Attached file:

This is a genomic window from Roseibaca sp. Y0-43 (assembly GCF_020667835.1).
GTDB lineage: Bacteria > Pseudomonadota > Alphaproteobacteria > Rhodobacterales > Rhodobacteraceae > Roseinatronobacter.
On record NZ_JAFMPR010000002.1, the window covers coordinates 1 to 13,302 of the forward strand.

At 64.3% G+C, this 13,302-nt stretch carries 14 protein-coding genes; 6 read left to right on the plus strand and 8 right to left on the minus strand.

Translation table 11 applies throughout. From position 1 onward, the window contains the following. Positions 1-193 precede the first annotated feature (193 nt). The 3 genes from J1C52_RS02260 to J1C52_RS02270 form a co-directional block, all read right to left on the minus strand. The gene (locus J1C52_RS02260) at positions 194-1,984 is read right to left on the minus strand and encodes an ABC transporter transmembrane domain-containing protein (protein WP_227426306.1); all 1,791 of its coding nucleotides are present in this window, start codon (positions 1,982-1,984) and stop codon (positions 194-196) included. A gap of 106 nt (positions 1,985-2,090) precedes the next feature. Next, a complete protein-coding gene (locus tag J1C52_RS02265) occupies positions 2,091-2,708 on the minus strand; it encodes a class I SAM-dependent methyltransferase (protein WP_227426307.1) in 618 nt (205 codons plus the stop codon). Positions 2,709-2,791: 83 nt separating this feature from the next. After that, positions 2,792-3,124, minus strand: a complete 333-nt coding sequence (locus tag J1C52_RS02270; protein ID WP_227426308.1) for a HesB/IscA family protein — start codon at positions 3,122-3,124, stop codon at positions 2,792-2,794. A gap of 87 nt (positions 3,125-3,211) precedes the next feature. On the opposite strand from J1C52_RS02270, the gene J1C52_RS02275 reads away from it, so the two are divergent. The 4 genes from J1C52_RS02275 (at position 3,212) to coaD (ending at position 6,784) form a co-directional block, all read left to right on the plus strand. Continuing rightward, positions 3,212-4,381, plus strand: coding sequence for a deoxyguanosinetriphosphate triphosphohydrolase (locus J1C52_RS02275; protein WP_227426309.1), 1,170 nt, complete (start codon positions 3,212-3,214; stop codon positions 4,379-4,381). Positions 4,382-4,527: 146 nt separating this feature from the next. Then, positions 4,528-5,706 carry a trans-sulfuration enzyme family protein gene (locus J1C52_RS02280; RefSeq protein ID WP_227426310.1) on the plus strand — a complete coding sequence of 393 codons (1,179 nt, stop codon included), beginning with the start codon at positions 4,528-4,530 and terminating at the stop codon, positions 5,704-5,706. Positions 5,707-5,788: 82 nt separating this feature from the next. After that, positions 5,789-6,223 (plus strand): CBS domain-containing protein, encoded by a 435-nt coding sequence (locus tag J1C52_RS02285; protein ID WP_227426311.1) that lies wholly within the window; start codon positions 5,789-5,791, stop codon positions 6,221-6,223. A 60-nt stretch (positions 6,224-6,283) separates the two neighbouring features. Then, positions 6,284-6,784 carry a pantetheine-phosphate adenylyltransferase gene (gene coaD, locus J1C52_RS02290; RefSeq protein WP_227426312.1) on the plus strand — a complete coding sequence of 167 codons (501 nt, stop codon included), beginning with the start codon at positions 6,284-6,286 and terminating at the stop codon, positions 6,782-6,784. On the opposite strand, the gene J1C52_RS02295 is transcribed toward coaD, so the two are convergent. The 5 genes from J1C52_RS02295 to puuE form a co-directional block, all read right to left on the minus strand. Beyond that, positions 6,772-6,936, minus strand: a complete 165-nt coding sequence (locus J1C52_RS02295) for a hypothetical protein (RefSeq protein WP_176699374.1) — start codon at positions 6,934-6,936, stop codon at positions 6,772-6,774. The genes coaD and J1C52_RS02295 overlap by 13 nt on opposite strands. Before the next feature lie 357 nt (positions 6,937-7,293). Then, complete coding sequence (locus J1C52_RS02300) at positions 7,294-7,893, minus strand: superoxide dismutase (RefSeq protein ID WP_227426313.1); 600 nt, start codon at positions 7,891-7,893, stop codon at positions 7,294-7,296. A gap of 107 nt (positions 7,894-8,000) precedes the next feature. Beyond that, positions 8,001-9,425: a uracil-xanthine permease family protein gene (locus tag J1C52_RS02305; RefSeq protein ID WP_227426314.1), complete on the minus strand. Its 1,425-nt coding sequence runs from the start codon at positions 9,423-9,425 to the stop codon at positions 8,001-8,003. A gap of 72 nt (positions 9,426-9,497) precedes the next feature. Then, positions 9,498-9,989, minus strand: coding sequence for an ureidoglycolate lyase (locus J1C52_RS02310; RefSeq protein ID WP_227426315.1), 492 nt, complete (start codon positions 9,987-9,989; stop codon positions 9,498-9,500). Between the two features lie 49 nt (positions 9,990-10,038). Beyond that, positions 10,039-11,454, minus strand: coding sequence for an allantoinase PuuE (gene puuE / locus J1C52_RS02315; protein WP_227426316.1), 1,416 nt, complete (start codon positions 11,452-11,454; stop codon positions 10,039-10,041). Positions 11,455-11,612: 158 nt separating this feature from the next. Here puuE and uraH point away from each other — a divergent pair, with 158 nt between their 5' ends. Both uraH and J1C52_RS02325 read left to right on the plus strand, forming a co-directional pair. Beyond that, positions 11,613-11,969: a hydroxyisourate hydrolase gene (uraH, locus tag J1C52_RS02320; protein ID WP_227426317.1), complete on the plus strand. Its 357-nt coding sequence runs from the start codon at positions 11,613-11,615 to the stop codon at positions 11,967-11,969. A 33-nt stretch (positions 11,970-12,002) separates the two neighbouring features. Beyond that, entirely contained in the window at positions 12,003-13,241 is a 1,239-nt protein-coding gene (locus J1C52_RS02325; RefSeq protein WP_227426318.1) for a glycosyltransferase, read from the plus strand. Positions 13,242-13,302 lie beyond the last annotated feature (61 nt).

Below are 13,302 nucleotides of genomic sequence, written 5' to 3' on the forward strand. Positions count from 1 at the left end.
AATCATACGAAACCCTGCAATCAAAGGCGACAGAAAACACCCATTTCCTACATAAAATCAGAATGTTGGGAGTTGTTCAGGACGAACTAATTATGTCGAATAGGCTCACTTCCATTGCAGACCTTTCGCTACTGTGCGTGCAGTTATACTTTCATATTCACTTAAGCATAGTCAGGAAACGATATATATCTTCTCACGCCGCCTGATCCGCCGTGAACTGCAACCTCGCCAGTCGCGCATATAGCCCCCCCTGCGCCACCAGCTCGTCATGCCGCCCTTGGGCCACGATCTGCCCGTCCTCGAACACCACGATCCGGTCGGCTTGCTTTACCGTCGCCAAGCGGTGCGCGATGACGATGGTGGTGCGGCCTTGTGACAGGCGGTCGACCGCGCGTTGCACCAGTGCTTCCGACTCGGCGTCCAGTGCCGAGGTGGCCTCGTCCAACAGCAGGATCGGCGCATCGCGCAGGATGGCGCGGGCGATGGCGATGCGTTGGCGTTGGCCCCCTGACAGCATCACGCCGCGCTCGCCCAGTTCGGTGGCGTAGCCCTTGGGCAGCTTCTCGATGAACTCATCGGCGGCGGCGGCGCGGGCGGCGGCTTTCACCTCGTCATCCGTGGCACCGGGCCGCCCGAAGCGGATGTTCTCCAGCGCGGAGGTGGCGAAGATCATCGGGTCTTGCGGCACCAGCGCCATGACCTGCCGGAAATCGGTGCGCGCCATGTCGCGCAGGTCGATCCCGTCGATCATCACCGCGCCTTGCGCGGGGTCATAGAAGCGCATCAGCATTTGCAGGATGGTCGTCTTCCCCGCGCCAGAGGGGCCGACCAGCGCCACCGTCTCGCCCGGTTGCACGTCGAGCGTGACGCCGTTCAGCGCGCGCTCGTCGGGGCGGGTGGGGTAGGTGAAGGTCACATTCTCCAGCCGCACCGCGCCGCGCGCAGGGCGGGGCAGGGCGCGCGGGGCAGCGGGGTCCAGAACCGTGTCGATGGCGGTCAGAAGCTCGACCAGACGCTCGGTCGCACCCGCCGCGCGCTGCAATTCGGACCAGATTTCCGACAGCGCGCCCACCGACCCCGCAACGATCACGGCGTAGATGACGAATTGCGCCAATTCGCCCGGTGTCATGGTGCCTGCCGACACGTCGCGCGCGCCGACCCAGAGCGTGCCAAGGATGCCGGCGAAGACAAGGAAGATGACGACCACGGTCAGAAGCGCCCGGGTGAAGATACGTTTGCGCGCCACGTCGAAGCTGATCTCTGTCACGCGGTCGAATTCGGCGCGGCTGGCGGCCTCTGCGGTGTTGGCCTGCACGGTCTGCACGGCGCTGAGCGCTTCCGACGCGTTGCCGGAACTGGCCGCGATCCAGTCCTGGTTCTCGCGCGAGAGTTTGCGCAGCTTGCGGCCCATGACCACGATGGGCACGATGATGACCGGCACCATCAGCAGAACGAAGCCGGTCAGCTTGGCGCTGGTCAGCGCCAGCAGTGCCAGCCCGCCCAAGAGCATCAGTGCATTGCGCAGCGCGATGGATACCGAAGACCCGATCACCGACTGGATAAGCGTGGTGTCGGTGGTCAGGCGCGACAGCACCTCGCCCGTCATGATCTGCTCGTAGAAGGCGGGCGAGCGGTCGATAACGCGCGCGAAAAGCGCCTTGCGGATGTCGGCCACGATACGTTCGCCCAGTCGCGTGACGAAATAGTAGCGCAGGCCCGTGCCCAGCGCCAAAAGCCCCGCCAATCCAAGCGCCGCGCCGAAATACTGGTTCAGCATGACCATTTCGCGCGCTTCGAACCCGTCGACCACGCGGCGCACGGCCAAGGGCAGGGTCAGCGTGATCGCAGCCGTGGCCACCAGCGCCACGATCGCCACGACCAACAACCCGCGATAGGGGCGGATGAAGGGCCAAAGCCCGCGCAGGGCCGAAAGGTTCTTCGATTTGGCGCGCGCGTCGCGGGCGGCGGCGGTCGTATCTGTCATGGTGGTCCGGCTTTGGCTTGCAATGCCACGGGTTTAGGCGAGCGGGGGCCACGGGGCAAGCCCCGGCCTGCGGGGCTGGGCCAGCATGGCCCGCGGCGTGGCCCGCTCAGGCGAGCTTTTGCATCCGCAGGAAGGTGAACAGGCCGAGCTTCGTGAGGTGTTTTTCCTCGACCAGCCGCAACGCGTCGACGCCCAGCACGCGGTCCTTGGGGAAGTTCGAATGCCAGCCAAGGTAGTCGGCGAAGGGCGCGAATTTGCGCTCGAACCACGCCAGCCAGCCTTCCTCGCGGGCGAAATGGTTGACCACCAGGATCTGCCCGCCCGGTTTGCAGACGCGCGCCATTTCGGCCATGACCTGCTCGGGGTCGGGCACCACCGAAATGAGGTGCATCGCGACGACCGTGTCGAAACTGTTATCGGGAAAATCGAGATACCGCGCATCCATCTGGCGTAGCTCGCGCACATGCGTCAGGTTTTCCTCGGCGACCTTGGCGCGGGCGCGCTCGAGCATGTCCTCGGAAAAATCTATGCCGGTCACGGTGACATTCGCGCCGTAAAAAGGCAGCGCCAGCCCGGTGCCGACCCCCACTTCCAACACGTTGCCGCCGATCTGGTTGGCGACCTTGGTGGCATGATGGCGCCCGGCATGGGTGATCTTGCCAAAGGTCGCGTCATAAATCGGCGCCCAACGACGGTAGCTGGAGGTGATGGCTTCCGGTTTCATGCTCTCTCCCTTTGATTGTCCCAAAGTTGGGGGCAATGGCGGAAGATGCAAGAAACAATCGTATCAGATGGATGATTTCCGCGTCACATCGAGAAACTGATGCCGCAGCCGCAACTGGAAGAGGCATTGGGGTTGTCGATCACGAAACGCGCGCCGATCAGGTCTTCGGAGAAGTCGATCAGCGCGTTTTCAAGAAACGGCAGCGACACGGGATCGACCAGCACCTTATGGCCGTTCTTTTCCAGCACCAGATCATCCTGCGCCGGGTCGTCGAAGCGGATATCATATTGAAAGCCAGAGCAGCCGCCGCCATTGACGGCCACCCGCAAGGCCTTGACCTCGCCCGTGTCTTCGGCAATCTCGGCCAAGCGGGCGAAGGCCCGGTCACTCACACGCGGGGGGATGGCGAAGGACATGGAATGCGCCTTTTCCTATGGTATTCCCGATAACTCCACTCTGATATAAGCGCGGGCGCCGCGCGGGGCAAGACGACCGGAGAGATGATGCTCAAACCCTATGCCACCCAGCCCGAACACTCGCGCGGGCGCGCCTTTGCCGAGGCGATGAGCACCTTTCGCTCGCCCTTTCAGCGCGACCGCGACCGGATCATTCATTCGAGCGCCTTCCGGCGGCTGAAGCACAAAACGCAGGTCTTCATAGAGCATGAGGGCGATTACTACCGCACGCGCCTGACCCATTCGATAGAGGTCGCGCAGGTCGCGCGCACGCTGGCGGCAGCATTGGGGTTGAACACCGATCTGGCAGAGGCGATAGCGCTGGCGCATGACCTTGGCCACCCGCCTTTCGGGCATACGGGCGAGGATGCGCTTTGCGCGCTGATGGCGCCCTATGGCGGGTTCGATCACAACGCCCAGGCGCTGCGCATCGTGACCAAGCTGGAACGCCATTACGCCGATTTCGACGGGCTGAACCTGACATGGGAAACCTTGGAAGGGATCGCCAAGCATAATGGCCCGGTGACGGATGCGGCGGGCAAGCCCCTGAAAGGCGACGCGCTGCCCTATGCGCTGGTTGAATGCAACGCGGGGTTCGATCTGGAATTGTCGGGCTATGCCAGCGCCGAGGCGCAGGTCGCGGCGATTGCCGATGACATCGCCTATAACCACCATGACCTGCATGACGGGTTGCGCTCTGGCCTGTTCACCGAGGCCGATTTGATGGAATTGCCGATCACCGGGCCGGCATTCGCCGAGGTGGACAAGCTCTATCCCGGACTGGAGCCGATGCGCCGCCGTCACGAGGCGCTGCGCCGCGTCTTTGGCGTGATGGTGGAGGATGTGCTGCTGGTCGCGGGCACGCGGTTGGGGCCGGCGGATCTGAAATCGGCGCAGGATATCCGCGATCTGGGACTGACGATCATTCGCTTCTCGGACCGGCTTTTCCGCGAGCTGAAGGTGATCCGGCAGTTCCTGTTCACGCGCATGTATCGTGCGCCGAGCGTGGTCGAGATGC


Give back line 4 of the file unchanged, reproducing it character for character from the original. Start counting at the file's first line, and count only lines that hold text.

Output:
At 64.3% G+C, this 13,302-nt stretch carries 14 protein-coding genes; 6 read left to right on the plus strand and 8 right to left on the minus strand.